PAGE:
A:  We do our best to take advantage of our company's scientific potential in solving the extraordinary problems we sometimes encounter. LUKOIL-Engineering has assembled an impressive team of geologists, development engineers, and engineers for the modeling of reservoirs. This offers good support for the company's production units, particularly in planning the development of new fields. We thus used LUKOIL-Engineering's scientific potential in drawing up the plans for our West Qurna-2 project in Iraq at the initial stage of development, and LUKOIL-Engineering is now involved in the tender for preparing the master plan for developing the field.

Q: What methods does the company use for increasing oil recovery?

A:  Our greatest volume of output today comes from our fields in Kazakhstan and Uzbekistan. Unfortunately, most of the fields in Kazakhstan are characterized by a high level of reserve recovery and are in the third stage of operation. This means we have to use various methods of increasing the oil yield of formations in order to attain the planned values of the oil recovery factor (ORF) and economically feasible production. One of the most effective means of increasing the oil yield is the hydrofracturing of formations, which we've used successfully in production and geological exploration projects, and on terrigenous and carbonate collectors, which are characterized by very low values of permeability (so-called "tight collectors").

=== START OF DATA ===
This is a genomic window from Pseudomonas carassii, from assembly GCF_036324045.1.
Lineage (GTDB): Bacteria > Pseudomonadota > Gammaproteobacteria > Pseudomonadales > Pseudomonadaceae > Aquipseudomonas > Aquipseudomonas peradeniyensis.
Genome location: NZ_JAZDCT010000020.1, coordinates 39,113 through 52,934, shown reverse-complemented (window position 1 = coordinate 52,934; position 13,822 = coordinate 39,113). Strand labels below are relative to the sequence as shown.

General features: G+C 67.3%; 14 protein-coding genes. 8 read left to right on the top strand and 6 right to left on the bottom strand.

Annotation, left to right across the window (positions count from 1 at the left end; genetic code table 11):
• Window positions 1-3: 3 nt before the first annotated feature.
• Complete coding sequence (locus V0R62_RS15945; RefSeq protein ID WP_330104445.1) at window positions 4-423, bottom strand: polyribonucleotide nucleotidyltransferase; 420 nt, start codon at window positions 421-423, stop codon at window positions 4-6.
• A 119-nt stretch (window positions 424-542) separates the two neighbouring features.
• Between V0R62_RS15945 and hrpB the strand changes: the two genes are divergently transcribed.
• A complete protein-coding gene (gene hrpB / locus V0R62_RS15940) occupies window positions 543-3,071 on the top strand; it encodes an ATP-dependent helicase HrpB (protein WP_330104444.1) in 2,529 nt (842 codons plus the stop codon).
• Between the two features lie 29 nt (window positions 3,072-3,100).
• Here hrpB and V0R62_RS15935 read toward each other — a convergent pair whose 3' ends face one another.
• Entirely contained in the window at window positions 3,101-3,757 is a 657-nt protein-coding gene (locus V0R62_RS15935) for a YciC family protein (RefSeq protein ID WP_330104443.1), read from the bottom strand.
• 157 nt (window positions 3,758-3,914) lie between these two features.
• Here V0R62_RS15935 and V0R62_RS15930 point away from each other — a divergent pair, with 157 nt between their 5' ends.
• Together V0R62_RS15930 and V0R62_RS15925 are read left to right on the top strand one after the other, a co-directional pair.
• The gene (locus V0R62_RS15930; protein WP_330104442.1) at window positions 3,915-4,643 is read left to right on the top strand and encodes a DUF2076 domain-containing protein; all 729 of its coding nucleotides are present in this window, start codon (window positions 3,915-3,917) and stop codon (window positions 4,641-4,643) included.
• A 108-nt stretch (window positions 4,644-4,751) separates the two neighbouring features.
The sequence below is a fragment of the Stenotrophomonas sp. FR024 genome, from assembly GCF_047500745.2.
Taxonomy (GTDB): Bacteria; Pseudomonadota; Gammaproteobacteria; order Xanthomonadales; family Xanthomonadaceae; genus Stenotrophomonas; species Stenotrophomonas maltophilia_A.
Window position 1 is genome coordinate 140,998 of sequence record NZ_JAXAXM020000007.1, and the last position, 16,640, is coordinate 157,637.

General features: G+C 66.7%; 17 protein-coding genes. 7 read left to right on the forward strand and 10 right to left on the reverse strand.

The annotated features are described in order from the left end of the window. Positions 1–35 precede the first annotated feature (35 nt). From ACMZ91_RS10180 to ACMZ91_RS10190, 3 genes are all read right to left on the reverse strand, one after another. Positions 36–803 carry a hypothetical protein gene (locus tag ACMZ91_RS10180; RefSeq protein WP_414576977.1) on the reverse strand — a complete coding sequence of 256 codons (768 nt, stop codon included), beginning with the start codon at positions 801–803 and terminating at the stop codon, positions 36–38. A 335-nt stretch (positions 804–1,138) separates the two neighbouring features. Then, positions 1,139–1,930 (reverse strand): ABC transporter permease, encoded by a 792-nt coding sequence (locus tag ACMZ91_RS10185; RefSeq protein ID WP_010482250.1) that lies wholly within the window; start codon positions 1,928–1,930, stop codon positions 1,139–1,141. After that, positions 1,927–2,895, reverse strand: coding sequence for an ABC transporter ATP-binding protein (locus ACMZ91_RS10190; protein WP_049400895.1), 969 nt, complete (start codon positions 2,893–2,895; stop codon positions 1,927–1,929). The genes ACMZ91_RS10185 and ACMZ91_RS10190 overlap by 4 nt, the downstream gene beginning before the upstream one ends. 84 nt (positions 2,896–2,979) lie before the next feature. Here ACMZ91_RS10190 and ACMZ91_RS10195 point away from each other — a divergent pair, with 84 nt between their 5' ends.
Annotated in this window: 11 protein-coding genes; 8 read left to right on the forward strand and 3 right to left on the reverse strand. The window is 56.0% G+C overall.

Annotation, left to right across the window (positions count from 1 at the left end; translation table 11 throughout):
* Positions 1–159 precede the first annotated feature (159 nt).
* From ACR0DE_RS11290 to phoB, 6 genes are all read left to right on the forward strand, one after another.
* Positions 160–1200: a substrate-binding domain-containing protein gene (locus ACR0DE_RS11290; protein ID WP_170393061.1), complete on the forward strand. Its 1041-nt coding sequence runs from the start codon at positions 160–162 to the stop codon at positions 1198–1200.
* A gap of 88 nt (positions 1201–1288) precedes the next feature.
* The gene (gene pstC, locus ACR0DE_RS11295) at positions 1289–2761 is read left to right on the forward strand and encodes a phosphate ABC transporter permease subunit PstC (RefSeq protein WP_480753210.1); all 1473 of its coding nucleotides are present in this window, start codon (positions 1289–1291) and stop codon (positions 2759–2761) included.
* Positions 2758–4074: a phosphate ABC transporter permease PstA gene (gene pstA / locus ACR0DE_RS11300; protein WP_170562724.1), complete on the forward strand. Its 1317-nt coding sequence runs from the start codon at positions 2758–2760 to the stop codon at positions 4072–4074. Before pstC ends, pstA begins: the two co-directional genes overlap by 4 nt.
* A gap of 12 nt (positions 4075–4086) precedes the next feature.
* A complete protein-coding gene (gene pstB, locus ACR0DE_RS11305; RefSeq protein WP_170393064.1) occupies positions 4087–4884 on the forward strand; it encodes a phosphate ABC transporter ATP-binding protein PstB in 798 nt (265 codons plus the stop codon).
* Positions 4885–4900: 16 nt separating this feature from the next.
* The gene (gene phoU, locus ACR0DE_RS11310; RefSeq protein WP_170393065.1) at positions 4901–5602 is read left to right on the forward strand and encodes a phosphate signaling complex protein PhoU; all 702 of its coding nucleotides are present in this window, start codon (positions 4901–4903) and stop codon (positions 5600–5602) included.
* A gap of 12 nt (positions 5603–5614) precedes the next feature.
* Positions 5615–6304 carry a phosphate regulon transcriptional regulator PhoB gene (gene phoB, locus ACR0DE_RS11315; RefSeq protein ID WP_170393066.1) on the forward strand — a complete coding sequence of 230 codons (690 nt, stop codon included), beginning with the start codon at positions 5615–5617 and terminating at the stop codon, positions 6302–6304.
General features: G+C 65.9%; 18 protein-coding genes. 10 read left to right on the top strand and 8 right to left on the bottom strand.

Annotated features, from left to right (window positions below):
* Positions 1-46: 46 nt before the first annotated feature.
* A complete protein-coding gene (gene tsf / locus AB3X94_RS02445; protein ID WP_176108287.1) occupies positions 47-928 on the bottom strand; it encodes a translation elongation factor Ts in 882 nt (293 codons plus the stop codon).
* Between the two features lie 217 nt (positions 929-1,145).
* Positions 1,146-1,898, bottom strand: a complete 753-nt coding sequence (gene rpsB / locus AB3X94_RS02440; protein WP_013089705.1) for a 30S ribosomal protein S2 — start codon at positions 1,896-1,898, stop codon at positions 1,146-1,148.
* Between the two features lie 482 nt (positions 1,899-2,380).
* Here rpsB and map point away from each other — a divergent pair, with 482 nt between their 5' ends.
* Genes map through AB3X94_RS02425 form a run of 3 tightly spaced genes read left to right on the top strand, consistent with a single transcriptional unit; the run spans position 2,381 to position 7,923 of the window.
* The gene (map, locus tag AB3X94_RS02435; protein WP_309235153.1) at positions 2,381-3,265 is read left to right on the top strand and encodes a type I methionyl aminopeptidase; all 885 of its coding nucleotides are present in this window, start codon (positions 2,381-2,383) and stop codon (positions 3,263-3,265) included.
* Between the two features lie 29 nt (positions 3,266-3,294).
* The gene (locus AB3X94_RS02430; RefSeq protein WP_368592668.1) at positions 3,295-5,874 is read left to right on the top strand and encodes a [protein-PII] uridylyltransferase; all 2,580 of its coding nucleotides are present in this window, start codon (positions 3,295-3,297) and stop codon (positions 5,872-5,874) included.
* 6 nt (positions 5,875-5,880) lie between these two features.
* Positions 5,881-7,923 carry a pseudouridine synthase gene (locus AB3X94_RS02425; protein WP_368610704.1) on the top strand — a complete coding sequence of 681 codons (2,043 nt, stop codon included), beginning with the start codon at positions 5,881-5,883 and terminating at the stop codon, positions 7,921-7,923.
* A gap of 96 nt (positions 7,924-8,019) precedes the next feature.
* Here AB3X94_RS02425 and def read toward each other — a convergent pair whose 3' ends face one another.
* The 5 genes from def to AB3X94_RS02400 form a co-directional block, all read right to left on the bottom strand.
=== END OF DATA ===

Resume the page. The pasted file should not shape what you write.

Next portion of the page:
In Saudi Arabia, in particular, where LUKOIL has been carrying out a large-scale geological exploration project since 2004, we've conducted several hydrofracturing operations to increase the flow in both open and cased-hole wells.